United is getting strict with people like me and other “seatmates of size.” Effective today there is a new official policy requiring us to buy a second seat if we:
- are unable to fit into a single seat in the ticketed cabin;
- are unable to properly buckle the seatbelt using a single seatbelt extender; and/or
- are unable to put the seat’s armrests down when seated.
Flying is not my favorite thing these days, and I’ve written before about the stresses of flying when obese. I totally understand, even while I loathe, that larger people take up more room and it’s safer and more comfortable for everyone when we don’t try to squish ourselves into a seat the size of a computer keyboard and pretend there’s not spillover.
But having a policy about it just reinforces the Us and Them-ness of travel, the Fatties and the Normal people who can sit in those little seats, cross their legs while they tighten their seatbelts, and sneer. I cringed when I saw that the article at MSNBC.com linked to an older article on getting along with larger seatmates, one that had me in tear when it first appeared. Oh yeah, this is supportive and encouraging.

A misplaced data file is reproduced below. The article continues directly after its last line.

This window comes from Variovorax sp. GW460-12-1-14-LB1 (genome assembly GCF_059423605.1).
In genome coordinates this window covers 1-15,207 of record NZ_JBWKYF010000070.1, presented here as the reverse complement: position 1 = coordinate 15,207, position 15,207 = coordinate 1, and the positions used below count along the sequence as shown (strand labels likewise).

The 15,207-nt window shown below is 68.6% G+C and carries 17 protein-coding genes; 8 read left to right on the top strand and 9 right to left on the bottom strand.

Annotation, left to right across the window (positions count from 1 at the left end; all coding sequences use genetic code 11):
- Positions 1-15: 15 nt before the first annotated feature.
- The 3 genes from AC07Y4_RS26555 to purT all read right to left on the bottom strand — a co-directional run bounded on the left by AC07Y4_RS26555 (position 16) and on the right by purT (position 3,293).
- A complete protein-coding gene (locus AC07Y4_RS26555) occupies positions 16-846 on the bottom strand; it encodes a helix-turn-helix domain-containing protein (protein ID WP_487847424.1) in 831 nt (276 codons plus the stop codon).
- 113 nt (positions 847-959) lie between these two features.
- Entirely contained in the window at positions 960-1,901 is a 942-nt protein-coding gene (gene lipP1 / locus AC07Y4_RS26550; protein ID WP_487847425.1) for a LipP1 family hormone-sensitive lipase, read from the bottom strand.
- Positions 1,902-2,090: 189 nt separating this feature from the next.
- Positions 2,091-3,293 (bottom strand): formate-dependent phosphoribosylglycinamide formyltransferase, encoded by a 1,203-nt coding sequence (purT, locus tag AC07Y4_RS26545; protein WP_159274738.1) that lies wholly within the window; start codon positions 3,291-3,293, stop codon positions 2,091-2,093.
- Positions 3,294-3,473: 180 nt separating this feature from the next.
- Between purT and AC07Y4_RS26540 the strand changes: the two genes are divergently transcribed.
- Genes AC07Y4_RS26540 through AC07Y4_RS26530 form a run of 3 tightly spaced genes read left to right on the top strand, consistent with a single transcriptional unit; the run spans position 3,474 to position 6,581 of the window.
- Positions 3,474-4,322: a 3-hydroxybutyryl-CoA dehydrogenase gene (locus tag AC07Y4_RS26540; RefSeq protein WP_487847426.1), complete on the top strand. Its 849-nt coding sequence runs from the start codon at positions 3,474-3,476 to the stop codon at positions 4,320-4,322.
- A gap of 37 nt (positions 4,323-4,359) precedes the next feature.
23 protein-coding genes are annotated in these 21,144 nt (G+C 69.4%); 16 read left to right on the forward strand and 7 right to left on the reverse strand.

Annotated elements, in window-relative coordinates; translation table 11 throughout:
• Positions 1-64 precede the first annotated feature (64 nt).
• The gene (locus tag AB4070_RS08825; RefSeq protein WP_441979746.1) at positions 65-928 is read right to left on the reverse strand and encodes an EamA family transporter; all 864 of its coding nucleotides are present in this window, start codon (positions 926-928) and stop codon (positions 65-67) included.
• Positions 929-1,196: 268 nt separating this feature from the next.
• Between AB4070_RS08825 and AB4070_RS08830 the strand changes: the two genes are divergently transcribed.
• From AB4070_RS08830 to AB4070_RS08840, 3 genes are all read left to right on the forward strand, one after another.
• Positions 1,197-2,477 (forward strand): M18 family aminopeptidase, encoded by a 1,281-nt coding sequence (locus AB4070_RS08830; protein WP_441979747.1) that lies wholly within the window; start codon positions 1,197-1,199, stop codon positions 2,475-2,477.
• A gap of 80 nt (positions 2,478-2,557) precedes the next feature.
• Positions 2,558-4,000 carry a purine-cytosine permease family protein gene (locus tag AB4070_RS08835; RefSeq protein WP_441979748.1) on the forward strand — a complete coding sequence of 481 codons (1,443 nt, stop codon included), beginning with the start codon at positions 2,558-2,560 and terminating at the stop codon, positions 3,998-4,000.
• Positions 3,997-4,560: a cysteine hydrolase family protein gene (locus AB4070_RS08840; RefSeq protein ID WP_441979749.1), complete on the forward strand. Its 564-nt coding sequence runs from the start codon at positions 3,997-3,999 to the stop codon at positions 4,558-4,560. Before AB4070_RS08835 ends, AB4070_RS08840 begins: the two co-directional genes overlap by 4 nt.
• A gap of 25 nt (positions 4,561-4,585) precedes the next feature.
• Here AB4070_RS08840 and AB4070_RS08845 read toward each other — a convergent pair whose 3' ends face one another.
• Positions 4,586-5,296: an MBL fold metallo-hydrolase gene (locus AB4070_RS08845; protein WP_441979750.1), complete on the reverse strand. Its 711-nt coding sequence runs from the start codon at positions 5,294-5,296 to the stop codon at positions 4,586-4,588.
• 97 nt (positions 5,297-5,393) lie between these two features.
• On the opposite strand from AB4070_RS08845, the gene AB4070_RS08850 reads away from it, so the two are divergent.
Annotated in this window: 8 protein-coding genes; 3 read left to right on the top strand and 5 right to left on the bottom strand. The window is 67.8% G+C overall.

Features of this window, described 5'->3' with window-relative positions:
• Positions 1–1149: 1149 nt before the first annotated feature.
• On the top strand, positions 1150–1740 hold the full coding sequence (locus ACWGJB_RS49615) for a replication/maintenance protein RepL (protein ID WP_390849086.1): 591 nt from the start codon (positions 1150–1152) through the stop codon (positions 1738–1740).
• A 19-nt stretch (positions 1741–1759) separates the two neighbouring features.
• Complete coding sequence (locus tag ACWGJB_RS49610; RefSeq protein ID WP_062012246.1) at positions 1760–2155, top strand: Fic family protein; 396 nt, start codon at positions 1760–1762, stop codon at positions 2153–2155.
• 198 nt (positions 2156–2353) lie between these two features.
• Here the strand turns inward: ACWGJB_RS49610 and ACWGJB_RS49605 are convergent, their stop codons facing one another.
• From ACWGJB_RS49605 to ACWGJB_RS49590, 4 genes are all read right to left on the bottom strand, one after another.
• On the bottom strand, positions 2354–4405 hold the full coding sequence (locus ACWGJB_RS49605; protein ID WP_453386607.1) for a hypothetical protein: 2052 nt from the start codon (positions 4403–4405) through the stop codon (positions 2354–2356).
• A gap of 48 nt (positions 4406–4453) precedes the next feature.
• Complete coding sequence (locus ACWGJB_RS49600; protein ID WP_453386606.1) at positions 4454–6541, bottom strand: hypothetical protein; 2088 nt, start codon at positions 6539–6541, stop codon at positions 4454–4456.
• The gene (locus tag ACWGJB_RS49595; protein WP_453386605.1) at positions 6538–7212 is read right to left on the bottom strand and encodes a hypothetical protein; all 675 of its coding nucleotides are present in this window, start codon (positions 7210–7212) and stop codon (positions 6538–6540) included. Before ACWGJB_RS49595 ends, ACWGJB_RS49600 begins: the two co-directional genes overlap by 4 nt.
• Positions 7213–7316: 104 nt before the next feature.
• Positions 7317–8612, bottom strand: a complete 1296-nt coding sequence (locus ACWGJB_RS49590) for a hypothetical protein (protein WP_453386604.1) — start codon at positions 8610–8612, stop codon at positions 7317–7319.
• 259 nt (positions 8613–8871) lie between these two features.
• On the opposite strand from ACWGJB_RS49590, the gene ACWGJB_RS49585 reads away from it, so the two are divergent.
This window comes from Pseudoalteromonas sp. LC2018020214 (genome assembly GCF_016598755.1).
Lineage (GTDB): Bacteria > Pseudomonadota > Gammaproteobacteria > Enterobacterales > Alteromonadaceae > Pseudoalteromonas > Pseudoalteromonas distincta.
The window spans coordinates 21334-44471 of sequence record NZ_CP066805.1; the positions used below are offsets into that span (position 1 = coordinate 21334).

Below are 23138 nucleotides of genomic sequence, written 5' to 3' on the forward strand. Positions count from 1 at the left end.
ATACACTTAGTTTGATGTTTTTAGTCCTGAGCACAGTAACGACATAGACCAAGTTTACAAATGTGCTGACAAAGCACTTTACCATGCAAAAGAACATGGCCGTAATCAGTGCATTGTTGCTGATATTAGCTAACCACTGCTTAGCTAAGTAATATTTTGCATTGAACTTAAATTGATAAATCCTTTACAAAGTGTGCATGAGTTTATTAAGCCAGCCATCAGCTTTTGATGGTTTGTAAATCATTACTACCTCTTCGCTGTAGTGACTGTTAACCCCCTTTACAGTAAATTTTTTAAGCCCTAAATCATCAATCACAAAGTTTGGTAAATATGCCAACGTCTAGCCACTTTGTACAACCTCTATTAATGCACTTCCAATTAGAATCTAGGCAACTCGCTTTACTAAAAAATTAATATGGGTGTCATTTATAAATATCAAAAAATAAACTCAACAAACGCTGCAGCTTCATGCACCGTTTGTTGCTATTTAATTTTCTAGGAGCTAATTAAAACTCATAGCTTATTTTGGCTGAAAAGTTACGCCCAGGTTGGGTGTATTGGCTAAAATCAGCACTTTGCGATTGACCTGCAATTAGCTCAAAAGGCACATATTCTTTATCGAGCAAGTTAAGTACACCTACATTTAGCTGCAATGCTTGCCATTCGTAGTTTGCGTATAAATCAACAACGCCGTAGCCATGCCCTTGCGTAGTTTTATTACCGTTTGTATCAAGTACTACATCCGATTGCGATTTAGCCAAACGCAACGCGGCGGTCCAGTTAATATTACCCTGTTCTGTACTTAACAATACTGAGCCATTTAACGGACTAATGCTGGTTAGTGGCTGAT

The policy also reminds me that one of the costs of being obese is having to pay extra for things like plane seats, doubling the cost of travel. I’m not as likely to go anywhere that requires me to sit on a plane, preferring train and car trips instead but mostly sticking close to home. When I do grit my teeth and book a flight, though, I want to know how to do the “two seats for one person” thing on the airlines’ websites. I do not want to have to pay the extra $15 charge to have a human book a flight when I’m perfectly capable of booking my own – if I knew how.
Even though I’m annoyed at the United policy (and don’t get me wrong, it’s really annoyance that the policy applies to me and I know it), I was pleased to see that there is a small FAQ answering some of those, well, frequently asked questions. What was missing was how to book the ticket. Instead of sitting and fretting about it, I tracked down United customer relations and asked them, not just how to do it, but also to add that information to the FAQ so other people would benefit. I aso submitted an online contact form asking them to do the same thing.
I’m feeling a little empowered now, if not anxious to buy a ticket any time soon, and think maybe I’ll check out a few other airlines’ websites to see what information THEY provide. If they want us to follow a policy, they damned well better give us the information to make it work. It’s already uncomfortable enough that we have to follow it in the first place.